If you look up synonyms of “petty” on Thesaurus.com, you’ll find terms such as “unimportant”, “small”, and “minor.” You’ll also find words like “narrow-minded” and “shallow.” Petty is the perfect word to describe many of the millennials of today: people being narrow-minded and shallow about unimportant, small, minor things. It isn’t just a word that older generations are using to mock us millennials, either; it’s a label that many of us claim boldly as if it’s something to be proud about. I’m here to tell you that the petty trend has to go.
I don’t deny that there are definitely some older people who have jumped on the petty bandwagon, but this article is a criticism of the millennials who own the petty label like it’s a cute, positive personality trait. Before you knock me as just another millennial who’s being petty about other millennials, let me say that there’s nothing petty about calling out people who need to be called out. Sure, we can talk about how there are bigger things to worry about, but it’s kind of hard to worry about those bigger things when our generation is taking pride in what is essentially being mean to each other. I’m not talking about letting others know that they’ve done something wrong; we owe it to each other as a human being to let each other know when we’re slipping up. I’m talking about taking trivial situations of life and using them as excuses to act out and be rude to others.
Google search “petty memes”, and you’ll be met with a plethora of jokes that put a positive spin on pettiness, displaying it as something to make light of and own with pride. When you really think about it, being petty is nothing more than calling people out for useless things. I’ve spent my fair share of time on the Internet, and I’ve seen everything from people shaming each other in Odyssey article comments over whether they bought or adopted a dog to people glorifying manipulative actions in relationships. Urban Dictionary may cater to millennials, but at least it still rightfully gives a negative connotation to “petty”: “a person who habitually overreacts”; “a person who is purposefully childish with the intent of eliciting a reaction”. There is a lone definition that reads “[t]he act of keeping it too real, while others find it offensive. 100% honesty, even if it’s ‘mean.’” Turning childish behavior into simply “keeping it real” is the reason people are so mean to each other nowadays. We haven’t turned into “sensitive snowflakes” as much as we have just gotten comfortable being mean as long as we call it by the name of “brutal honesty.”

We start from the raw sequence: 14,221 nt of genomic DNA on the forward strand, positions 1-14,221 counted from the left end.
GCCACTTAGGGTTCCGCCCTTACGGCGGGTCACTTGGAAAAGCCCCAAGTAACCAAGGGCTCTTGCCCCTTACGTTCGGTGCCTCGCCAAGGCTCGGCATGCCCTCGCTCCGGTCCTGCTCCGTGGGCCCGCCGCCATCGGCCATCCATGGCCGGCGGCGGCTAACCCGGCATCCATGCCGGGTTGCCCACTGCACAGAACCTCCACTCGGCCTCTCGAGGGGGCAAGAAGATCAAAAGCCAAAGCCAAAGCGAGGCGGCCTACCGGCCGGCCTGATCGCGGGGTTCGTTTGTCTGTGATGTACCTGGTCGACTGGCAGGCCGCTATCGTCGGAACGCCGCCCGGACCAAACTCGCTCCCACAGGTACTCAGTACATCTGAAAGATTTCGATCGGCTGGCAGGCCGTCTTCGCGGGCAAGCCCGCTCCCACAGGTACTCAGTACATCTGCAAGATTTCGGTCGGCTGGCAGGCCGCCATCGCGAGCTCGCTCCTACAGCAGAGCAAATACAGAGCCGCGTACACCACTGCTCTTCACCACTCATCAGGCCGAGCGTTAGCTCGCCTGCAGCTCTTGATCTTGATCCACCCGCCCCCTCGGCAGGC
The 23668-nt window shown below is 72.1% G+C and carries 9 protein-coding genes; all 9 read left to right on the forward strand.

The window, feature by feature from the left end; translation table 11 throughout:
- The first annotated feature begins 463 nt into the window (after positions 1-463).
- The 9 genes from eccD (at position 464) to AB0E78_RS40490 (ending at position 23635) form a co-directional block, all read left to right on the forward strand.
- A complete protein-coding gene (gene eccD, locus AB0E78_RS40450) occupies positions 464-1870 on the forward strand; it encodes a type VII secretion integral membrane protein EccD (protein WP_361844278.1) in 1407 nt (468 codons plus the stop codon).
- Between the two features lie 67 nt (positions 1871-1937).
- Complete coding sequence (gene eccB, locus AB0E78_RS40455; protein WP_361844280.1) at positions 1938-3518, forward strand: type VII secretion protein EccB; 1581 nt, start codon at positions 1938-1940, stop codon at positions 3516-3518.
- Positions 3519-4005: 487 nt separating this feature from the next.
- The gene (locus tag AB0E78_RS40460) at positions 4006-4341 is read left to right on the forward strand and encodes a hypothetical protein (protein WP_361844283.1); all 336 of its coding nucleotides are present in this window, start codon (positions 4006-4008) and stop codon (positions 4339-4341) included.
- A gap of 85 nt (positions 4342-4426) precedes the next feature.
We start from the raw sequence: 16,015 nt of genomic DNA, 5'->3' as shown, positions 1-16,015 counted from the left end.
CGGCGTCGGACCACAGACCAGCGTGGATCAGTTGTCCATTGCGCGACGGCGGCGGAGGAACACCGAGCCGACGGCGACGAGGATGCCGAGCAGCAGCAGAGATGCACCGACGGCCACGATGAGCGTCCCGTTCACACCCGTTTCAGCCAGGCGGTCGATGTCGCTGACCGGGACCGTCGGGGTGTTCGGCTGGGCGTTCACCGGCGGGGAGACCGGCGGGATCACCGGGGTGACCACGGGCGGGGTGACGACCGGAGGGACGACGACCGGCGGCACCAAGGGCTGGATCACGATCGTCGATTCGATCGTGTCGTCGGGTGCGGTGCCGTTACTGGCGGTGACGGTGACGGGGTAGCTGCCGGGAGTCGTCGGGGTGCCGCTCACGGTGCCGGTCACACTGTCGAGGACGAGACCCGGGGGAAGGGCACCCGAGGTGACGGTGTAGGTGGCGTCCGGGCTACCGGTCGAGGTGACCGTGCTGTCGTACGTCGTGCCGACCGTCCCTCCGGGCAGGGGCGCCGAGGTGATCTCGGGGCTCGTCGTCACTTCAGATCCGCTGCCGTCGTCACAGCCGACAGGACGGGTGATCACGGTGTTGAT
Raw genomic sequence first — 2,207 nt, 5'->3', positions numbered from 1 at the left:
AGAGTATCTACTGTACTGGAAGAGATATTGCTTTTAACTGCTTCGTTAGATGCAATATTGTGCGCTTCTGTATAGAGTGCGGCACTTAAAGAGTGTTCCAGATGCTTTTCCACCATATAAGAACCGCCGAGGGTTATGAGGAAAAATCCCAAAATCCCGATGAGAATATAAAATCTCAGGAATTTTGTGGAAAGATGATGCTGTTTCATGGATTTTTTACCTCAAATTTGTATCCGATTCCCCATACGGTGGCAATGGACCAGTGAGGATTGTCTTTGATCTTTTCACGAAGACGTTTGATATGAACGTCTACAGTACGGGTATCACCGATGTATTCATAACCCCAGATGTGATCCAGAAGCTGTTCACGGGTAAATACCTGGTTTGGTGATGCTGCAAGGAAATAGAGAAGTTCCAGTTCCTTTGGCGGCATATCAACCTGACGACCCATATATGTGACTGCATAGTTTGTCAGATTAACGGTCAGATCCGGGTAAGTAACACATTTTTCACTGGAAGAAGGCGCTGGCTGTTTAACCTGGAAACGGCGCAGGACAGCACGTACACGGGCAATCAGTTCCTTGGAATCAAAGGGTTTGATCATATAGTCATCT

I get that sometimes it’s totally right to call someone out. Your partner cheated on you? You have a right to be upset. You’re in a Facebook argument with someone? I get it; debates can be intense no matter the forum. However, there’s a right and wrong way to go about being upset. It sounds like a ridiculous thing to say, but when literally every situation under the sun, no matter how minuscule, is glorified in a “petty meme”; a line has to be drawn. When we use “honesty” as a synonym for “petty,” what we really mean is that we want to be justified in being rude to other people. It means that we think bullying is okay as long as the other person deserves it enough.
I’m not suggesting that we start censoring each other. I get that we have the constitutional right to freedom of speech. What I am suggesting is that we start acting like the generation of “acceptance” and “tolerance”. Many millennials pride themselves in being kinder, more understanding, and more accepting than older generations. Those same people will then turn around and find excuses to humiliate others and then glorify their pettiness under the guise of “brutal honesty.” We have to stop pretending that being petty is cute, trendy, and something to take pride in. If we are truly the generation that is understanding and accepting, we can’t put petty personality traits on a pedestal.
I’ve been both on the giving and receiving ends of pettiness, and it’s not worth trying to follow the Mean Girls-esque trend. I am a millennial, and I think the petty trend has to go. There is nothing accepting, tolerant, or inclusive about finding reasons to be mean to someone.